The short jazz essay of “Israel Ate His Own Mind” takes us by the hand and leads forth into “Bookie”: widescreen cinematic groove, all summer sweat, a walking bass, the shade of Piero Piccioni conducting the strings. “The Clerk” and “Murmurs” are the tiniest of playful atmospheric fragments; our weary narrator reappears in the nuanced lament, “The Trains Don’t Keep Me Up Now”. What does keep him awake? … ” … the loneliness, as the world got quieter and my thoughts got louder.”

Harmoniums and distant guitar, swathed in reverb, lead into “Lucky (Reprise)” – the chill of the take near the beginning of the album still present vocally but now refracted through the reverb of remembrance, taking on some sort of sad comfort. 

Have we then reached a better place? “Alligator” suggests at least a different one, if still one where the shadows still loom as a scarring of the heart. It’s one in which musical saws, pianos, studied bass, gospel soul a la Tom Waits or a very drunken Nick Cave combine. “There’s alligators in the water / And the boat is all but sunk,” Bastien intones; let yourself sink. 

An absolute tour-de-force – reader, I useth not this hackneyed old saw lightly – culminates in the narrated closing theme of “The World Creaks”. There’s reason to be cheerful! “There’ll be better times ahead / I hear hell’s nice this time of year”. Hey! Come on, it’s something … the album sweeps to a calm conclusion back in European soundtrack land, measured strings and woodwind, soft guitar chords. I think I need to begin again.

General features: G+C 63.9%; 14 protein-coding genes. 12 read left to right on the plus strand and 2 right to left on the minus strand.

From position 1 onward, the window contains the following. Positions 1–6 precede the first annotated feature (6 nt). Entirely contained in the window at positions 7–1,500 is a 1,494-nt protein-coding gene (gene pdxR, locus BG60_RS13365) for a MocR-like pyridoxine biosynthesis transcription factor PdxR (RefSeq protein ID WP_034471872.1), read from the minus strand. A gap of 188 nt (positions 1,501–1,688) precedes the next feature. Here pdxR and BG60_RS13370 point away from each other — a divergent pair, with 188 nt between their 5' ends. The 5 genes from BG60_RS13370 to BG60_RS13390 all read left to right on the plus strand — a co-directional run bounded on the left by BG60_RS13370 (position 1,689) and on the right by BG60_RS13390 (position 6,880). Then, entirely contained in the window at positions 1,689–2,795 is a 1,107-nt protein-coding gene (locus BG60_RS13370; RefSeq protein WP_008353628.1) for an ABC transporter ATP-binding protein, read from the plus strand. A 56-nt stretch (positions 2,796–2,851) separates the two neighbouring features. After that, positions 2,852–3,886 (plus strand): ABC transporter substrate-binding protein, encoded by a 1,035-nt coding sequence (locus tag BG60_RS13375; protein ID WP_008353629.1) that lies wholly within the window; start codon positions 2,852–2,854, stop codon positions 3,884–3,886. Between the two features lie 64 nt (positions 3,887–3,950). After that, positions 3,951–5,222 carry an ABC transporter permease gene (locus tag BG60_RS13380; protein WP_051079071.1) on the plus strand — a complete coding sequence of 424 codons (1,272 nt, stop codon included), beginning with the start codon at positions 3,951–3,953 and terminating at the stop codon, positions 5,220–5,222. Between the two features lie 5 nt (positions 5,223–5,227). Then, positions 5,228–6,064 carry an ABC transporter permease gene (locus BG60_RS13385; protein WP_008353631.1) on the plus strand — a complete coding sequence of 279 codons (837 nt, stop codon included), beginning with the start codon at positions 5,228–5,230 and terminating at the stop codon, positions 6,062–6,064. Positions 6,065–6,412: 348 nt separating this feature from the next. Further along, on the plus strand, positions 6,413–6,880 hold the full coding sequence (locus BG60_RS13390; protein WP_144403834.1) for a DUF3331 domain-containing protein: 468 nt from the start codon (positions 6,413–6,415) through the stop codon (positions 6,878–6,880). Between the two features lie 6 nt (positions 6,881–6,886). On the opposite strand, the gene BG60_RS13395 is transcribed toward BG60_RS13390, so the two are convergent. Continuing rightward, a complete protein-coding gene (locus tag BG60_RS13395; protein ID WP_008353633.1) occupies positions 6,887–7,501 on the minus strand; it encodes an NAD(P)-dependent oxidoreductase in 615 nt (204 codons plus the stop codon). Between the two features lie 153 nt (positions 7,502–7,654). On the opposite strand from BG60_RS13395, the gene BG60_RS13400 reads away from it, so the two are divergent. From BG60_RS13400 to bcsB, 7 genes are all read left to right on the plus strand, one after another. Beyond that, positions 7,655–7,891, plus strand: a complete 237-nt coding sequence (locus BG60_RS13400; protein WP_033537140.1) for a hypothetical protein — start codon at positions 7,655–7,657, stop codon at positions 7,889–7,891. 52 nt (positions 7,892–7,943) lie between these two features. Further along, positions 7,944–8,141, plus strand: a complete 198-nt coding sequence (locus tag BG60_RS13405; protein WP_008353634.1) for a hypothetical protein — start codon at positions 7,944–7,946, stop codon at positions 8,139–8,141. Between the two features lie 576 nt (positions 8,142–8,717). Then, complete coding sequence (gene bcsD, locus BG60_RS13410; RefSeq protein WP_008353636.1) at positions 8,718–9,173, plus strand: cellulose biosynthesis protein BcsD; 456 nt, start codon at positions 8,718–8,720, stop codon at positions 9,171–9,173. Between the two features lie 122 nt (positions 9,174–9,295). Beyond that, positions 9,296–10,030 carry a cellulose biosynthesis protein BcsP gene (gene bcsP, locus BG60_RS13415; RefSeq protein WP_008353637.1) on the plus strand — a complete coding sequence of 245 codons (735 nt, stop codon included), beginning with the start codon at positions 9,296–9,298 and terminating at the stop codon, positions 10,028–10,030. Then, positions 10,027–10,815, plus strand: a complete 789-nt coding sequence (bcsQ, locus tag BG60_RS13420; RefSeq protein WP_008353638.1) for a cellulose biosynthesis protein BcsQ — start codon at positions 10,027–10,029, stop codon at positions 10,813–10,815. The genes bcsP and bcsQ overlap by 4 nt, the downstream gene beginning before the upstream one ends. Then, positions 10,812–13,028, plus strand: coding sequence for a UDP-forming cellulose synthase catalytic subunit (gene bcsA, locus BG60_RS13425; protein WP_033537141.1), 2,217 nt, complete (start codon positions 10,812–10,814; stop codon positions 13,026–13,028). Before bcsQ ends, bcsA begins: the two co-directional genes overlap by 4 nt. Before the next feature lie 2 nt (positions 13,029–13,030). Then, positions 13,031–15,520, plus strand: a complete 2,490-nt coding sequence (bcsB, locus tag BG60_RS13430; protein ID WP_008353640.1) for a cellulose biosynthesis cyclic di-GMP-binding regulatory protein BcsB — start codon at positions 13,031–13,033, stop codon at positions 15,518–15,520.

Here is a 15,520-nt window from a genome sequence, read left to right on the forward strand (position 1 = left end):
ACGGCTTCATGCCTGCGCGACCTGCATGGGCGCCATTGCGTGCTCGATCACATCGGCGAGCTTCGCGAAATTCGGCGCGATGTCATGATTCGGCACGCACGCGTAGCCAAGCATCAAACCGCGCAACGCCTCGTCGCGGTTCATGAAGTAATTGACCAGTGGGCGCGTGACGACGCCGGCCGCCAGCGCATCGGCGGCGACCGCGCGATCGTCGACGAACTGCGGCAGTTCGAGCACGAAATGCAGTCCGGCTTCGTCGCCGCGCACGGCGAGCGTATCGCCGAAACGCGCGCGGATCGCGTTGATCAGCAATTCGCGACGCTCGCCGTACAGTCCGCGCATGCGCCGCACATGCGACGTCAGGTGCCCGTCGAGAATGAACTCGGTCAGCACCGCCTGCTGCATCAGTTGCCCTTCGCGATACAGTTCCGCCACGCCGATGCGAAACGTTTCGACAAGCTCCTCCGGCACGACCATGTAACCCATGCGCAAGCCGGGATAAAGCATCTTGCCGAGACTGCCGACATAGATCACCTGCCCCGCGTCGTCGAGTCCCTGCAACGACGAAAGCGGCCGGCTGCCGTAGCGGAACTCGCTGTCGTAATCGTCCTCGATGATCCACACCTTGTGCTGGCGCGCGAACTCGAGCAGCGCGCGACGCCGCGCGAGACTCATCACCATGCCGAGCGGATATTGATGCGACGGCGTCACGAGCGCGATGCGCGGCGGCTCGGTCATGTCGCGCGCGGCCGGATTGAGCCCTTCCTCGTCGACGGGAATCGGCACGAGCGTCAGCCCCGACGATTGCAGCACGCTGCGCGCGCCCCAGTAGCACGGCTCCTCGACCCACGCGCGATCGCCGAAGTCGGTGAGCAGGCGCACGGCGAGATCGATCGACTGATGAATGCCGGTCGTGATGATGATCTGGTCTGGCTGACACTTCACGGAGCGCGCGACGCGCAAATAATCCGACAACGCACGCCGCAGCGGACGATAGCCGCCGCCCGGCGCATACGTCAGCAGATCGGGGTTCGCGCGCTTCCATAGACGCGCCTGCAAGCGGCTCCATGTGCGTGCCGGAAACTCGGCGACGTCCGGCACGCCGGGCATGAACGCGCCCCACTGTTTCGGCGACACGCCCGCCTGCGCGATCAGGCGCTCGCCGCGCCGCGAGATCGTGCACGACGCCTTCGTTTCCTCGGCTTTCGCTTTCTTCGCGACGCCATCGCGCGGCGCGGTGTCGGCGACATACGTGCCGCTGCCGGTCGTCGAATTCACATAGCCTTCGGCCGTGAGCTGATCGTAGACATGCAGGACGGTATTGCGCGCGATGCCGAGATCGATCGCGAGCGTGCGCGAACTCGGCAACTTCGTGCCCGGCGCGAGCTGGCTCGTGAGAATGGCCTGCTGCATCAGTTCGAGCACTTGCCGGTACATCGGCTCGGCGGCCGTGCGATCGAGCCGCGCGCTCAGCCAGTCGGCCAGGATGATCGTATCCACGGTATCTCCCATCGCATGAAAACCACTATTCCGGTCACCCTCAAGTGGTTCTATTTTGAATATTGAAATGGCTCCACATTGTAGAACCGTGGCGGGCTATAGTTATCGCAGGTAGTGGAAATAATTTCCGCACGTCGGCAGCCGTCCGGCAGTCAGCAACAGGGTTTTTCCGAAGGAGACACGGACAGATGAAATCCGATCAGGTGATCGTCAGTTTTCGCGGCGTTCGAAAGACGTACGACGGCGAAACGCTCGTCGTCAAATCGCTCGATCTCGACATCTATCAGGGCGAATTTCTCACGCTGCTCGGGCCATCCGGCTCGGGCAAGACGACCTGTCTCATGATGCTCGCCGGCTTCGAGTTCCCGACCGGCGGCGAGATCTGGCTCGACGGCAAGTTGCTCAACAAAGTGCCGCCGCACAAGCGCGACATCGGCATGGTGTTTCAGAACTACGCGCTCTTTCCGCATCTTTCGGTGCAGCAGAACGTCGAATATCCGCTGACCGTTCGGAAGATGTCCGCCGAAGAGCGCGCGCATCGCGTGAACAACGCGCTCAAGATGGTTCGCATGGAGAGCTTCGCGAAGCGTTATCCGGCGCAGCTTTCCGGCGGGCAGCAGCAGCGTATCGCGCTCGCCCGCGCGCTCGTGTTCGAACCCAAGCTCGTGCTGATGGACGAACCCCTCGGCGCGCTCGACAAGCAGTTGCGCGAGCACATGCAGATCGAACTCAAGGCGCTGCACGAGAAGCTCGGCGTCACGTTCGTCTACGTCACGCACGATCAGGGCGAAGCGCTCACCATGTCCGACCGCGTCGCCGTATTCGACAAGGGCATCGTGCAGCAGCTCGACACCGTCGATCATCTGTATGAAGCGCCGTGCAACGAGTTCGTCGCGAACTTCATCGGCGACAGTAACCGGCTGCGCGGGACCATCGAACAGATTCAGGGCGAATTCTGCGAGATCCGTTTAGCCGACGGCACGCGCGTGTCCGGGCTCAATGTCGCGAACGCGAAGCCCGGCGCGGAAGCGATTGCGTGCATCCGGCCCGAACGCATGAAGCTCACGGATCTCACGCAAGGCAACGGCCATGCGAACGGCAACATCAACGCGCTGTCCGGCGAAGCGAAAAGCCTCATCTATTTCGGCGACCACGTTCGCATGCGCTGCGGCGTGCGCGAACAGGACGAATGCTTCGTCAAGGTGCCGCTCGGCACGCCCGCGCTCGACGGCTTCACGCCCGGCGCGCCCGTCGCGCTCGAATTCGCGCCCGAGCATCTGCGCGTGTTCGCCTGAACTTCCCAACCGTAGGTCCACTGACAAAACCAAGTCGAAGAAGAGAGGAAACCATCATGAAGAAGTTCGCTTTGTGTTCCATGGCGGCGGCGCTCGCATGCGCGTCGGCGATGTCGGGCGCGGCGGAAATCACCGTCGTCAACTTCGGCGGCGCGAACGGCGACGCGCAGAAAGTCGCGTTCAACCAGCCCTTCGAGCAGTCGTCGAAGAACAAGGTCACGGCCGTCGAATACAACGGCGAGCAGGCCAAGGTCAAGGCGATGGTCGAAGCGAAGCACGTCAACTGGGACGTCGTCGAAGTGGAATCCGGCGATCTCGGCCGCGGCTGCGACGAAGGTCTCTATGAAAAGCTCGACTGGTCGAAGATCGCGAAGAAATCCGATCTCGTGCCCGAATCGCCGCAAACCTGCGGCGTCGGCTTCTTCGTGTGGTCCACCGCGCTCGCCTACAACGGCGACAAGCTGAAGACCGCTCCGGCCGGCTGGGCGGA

If 2020 is anything beyond the ‘rona, musically I think it could well end up being the year of the solo, multi-instrumentalist, multivalent vision. Earlier in the year we had the folk noir of Fair Mothers; Canada’s Sing Leaf and Yves Jarvis both released idiosyncratic, beautiful and very personally motifed musical visions; Bastien Keb may just have trumped them all.

The Killing Of Eugene Peeps is a soundtrack and a collection of songs; is Eugene our narrator, watching now from the other side of the final curtain? Christ, don’t ask me; I think that’s for each one of us to ponder.

It’s an album that hits the previously uncharted sweet spot between Americana, 60s’ European soundtracks and hiphop – well, uncharted by all but Bastien; he must be a fascinating person to have an all-back-to-mine with, around the stereo in reverence. It’s sad, it’s knowing, it’s groovy as hell. It’s much more than an imaginary soundtrack; it’s a novel. 

There’s a reason his previous brace of long-playing sallies into the world go for the eye-watering amounts they do; it’s because this music is clever, reflexive, intriguing, questioning, and will repay much investigation. One of the records of the year. Buy.

Bastien Keb’s The Killing of Eugene Peeps will be released by Gearbox Records on October 9th on digital, CD and vinyl formats. Order yours here.